Close to, or even the same as contraposition. See above.
Any scene in which one or more colours are used as a creative and distinctive mean in the making of a photograph.
The colour stressed in this photo is, obviously, red.
Any scene in which the composition basically consist of a pattern of squares and rectangles.
If you look closely at this photograph you will recognise the pattern.
Any scene in which there is a substitution of one object/subject for another and very different item often causing a humorous result.
In this shot the contrabass is a substitute for a man.
Any scene that has affection, or romance, portrayed in a somewhat distinctive and different way.
The itching element in this shot is that the young lady has a heart on her blouse.
Odd Man Out
Any scene in which one or few persons or objects breaks a pattern by a different way of acting.
The first guy in the row has clearly spotted this photographer, and he breaks the pattern made by the others.
Any scene where two or different planes plays together in at somewhat, and sometimes, humorous way.
Planes are defines as different grounds in the image e.g. foreground, middle ground, or background.
Any scene in which a strong visual rhythm is broken by one or a few visually distinct distractions. Like, for instance, one or more human beings.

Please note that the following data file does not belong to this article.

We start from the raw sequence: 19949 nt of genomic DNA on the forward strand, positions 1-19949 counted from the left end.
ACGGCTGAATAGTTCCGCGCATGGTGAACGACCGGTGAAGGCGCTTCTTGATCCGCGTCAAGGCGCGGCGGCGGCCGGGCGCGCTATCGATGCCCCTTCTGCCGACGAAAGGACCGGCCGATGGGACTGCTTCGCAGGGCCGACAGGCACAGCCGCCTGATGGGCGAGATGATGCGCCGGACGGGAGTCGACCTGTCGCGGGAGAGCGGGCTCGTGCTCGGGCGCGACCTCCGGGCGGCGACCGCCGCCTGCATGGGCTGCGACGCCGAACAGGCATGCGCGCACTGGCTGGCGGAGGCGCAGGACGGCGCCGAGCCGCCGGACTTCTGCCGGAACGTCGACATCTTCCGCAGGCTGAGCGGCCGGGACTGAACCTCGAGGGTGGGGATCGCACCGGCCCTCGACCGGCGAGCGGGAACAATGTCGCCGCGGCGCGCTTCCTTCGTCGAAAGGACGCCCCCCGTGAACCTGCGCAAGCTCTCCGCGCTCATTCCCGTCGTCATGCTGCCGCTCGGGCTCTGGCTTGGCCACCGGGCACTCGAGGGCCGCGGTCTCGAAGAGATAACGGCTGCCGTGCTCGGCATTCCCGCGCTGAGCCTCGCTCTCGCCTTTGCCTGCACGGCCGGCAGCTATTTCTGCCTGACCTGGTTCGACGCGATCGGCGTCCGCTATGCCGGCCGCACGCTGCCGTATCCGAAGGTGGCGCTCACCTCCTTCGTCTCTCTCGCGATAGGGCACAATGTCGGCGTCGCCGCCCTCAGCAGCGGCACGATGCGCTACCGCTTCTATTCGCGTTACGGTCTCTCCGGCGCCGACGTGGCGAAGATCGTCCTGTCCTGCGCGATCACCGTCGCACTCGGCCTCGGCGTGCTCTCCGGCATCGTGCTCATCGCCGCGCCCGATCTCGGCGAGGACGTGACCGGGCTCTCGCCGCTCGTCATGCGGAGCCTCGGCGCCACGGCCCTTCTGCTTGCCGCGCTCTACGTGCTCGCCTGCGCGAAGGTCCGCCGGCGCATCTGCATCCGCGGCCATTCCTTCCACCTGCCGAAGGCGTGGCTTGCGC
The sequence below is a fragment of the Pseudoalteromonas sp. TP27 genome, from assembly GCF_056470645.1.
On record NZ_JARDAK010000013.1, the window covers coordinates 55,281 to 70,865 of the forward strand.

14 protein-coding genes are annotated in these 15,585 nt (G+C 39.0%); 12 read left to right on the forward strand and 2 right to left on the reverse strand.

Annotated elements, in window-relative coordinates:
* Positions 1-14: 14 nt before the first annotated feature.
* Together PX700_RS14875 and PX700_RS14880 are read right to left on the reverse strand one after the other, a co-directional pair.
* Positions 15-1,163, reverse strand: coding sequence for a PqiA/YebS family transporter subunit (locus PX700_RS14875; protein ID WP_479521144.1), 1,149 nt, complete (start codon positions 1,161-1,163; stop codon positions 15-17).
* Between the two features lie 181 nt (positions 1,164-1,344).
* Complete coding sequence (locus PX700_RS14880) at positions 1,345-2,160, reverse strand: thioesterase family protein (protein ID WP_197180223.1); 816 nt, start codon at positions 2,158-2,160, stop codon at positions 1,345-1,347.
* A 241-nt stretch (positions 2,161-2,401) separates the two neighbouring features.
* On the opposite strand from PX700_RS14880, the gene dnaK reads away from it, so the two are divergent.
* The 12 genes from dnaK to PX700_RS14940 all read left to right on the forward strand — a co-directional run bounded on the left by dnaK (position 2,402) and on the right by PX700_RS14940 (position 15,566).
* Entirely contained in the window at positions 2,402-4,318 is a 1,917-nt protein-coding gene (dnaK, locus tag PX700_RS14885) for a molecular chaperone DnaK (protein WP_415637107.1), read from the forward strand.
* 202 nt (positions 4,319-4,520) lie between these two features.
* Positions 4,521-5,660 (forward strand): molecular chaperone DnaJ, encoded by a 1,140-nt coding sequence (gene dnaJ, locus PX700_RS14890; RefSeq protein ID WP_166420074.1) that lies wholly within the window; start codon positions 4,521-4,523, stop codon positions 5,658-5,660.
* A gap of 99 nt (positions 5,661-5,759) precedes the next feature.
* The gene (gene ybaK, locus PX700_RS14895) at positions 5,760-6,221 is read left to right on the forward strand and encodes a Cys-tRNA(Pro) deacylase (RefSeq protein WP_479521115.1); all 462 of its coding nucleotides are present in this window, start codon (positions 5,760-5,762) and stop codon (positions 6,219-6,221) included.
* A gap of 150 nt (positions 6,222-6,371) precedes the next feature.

The lady is obviously the blues element in this shot of somewhat uniform rhythm.
Any scene in which there are impressions of life, movement, possible romance. Like in a party Saturday night.
In this shot it is expressed by the movement, interaction and the presence of people.
Any scene in which items are deliberately blurred or softened to gain a special visual effect.
This example is not available at the moment. Try later.
Any scene in which persons engage in a visually distinct encounter. Like, for instance, by having a strange body position.
Reference is to the two persons in the staircase.
Any scene in which one of more people are caught by surprise and that surprise are visually distinct.
Reference is to the two kids at the end of the alley.
Any scene in which two or more groups of people or other objects/subjects are distinctive shown. Three Of Kind, Four Of A Kind, are also included here.
This example is not available at the moment. Try later.
Any scene where something needs to be consciously or unconsciously added by the spectator.
In this shot, the heads and the feet of the two involved are obviously missing.
Any scene in which there, in addition to people, is a readable text and that text reflects on the scene involved.
Here the reference is to the HCB quote on the wall. It reads: “Photografie, das ist nichts. Was mich einzig interessiert, ist das Leben.”
Now we know :-).
Oh, one last thing. This lists may change over time. Some Itching Models may go. Others may come. After all, operating in the real world is a process of constant trial and error.
Thank you for having spent time on this post. Have a good day.
© Knut Skjærven. All rights reserved. Text and photo.
Please, you should not copy, distribute, download, or in any other way use of distribute this post and the content of it unless you have a written permission by the site author to do so. However, you are welcome to SHARE the link.
Copenhagen, May 21, 2013.